Sickness and Light

“I’m not Christian, but the thought of people imagining heaven and this blissful afterlife is such a beautiful idea for me,” explains Rennie Sparks of the Handsome Family. “Life may be shit, but the ability that humans have to imagine this ideal place is good enough.” Escaping corporeal reality is a major theme on the local duo’s new full-length, In the Air (Carrot Top), which arrives in stores this Tuesday. The album is a follow-up–and not just chronologically–to their 1998 collection, Through the Trees, which was heavy on death and other earthly woes. “It’s just a simple thing of ‘look up and you’ll feel better,'” says Rennie.

Rennie, who writes the lyrics, and her husband of 12 years, Brett Sparks, who writes the music and does most of the singing, weren’t feeling so good when they wrote Through the Trees. “I was like, ‘OK, I’m going to get these songs finished and then I’m going to blow my brains out,'” Rennie says. In the midst of recording their previous album, Milk and Scissors, Brett had gone “totally cuckoo”–though they didn’t know it at the time, he was bipolar, and he’d hit a serious low. “I was doing very bad things,” he says. “I was totally delusional, eating cat food and drinking champagne, living in my car in the Loop and punching security guards.” Rennie had him committed to Chicago Read Mental Health Center in Portage Park, where he stayed for three weeks. Not long after his release, she became severely depressed. “He had his breakdown and then I had mine,” she says. Both are now on medication–antidepressants for her, lithium for him.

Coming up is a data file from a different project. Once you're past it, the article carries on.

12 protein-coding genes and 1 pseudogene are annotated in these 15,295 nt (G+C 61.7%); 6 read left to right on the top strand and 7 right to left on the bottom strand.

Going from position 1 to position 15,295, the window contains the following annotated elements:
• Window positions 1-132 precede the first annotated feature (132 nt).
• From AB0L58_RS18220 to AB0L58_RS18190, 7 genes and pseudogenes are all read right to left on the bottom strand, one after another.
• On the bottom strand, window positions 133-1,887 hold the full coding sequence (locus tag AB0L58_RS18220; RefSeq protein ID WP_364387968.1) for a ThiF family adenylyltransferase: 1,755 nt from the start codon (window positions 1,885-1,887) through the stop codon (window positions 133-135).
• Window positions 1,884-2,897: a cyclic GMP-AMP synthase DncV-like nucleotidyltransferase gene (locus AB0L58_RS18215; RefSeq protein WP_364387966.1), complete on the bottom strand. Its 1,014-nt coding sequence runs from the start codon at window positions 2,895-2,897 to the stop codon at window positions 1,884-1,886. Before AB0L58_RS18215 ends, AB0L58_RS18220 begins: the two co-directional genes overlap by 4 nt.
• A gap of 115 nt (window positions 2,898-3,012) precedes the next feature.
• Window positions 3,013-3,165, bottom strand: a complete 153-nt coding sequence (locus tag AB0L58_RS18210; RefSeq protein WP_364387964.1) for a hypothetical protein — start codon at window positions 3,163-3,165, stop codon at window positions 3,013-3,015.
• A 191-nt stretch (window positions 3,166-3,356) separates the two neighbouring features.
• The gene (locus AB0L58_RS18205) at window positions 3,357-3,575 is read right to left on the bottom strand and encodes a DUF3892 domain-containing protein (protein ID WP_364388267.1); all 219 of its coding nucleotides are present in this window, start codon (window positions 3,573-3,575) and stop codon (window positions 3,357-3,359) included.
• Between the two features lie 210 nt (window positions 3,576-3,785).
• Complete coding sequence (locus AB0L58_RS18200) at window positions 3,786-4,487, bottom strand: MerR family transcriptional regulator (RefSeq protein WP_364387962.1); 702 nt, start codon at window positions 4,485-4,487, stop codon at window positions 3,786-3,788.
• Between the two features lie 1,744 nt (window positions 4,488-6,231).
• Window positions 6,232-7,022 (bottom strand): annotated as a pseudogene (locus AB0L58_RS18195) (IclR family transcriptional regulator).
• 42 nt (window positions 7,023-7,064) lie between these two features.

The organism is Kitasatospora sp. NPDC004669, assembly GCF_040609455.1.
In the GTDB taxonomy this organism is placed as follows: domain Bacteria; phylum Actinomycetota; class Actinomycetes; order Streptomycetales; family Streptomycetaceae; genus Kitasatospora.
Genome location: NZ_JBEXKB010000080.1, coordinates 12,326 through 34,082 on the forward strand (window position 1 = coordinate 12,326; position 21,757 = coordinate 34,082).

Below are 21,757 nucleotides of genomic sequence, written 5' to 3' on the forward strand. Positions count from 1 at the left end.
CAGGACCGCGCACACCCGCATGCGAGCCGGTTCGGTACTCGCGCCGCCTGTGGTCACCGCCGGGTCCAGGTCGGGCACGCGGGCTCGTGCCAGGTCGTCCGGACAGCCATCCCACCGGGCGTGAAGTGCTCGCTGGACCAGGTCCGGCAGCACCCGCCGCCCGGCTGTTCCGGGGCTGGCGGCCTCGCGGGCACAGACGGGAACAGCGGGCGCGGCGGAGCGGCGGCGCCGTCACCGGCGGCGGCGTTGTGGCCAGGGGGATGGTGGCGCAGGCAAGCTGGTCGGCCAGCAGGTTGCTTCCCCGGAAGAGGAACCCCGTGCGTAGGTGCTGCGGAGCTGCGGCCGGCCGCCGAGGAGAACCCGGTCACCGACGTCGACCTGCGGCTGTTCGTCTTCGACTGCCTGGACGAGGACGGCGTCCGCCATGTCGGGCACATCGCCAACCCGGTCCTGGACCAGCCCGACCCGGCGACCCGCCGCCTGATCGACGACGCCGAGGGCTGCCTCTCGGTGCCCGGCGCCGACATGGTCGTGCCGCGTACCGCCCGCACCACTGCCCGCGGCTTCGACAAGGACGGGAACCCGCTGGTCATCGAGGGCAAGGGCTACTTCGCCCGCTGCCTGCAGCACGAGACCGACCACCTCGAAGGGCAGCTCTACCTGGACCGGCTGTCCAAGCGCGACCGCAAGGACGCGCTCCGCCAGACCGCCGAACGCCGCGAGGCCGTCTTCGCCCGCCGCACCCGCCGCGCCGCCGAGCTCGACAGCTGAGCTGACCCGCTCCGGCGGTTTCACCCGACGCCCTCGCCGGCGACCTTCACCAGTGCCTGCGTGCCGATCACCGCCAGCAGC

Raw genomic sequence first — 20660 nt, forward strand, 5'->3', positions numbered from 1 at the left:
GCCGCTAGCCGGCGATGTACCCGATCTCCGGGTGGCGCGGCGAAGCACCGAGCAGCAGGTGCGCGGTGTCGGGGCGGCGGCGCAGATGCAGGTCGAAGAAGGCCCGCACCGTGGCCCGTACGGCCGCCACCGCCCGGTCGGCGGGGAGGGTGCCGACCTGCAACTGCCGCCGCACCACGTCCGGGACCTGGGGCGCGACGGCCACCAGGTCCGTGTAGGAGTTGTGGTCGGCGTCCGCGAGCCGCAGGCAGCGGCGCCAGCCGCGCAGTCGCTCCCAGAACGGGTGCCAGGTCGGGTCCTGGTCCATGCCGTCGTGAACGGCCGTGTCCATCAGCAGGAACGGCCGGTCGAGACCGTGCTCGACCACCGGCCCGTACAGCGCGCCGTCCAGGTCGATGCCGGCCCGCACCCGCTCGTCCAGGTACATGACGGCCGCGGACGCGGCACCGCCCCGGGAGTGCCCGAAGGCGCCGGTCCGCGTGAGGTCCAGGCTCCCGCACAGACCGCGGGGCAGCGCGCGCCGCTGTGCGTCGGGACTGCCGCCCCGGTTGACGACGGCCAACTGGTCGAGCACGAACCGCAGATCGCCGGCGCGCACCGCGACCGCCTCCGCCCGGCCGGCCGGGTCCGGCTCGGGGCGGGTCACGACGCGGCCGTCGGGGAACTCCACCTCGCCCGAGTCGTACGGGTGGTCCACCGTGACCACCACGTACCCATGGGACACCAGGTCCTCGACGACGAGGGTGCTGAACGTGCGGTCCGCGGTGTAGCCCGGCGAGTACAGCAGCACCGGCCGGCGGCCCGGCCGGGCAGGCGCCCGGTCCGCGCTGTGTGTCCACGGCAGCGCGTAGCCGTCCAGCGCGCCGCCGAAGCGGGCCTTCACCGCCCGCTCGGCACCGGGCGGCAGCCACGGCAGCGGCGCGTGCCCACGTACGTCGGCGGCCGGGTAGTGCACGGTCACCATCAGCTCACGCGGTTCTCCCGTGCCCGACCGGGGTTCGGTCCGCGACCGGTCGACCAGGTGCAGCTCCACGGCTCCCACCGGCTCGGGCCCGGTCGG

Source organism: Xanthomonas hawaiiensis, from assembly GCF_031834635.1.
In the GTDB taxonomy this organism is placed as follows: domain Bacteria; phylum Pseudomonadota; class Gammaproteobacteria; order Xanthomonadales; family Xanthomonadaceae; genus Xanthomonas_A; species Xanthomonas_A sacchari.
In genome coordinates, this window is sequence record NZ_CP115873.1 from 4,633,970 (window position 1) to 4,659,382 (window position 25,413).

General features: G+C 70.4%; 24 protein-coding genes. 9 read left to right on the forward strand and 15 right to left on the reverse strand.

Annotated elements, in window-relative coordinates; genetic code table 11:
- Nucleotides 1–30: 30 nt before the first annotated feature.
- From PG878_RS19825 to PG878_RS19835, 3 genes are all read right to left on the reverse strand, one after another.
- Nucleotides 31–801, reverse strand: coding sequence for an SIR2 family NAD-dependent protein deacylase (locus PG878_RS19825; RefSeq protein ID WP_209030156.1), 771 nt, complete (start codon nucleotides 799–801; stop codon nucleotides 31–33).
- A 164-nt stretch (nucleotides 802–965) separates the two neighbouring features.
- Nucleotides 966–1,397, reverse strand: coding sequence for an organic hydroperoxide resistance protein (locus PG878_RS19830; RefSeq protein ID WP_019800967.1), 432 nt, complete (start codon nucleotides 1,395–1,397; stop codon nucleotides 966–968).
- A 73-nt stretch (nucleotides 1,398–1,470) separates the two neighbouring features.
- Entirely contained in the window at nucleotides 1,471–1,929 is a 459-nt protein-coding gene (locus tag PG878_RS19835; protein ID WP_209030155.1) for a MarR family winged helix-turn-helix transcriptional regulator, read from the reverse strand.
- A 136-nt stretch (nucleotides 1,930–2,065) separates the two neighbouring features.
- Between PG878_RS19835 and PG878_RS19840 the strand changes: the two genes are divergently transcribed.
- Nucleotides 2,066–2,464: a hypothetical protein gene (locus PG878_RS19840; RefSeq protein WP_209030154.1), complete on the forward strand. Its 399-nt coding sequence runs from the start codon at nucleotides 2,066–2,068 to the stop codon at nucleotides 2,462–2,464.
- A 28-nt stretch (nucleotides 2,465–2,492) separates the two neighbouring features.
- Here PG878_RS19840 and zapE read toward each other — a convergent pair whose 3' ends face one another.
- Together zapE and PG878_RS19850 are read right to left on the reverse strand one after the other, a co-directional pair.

Parts of Milk and Scissors and all of Through the Trees were radically different from the band’s 1995 debut, Odessa, which set Rennie’s witty non sequiturs to galloping parodies of country music or other noisy backdrops. “I didn’t really think of music as something you could be serious about as an adult,” says Rennie, who’s 34. “I was a little punk rocker for a long time and it was this fun, escapist, exciting music–the exuberance of youth–but as I got older it became sort of boring. All I could think of was some kind of ironic take on music, and everything was about making fun of stuff.”

“I’ve always been a writer, but I never paid much attention to lyrics because it seemed like a stupid thing to do,” she says. “But then I discovered people who were good, like Vic Chesnutt, and we started becoming serious. Which horrified our drummer [Mike Werner], and he hightailed it out of here.” Werner, who still plays with the decidedly unserious Polkaholics, was replaced by a drum machine, and the Handsome Family’s sound grew significantly darker and more sparse, with banjo, Autoharp, fiddle, Dobro, and piano figuring prominently alongside Brett’s acoustic strumming. And Rennie’s lyrics mingled desire, love, desperation, and death in a dense, agonizingly elegant rush.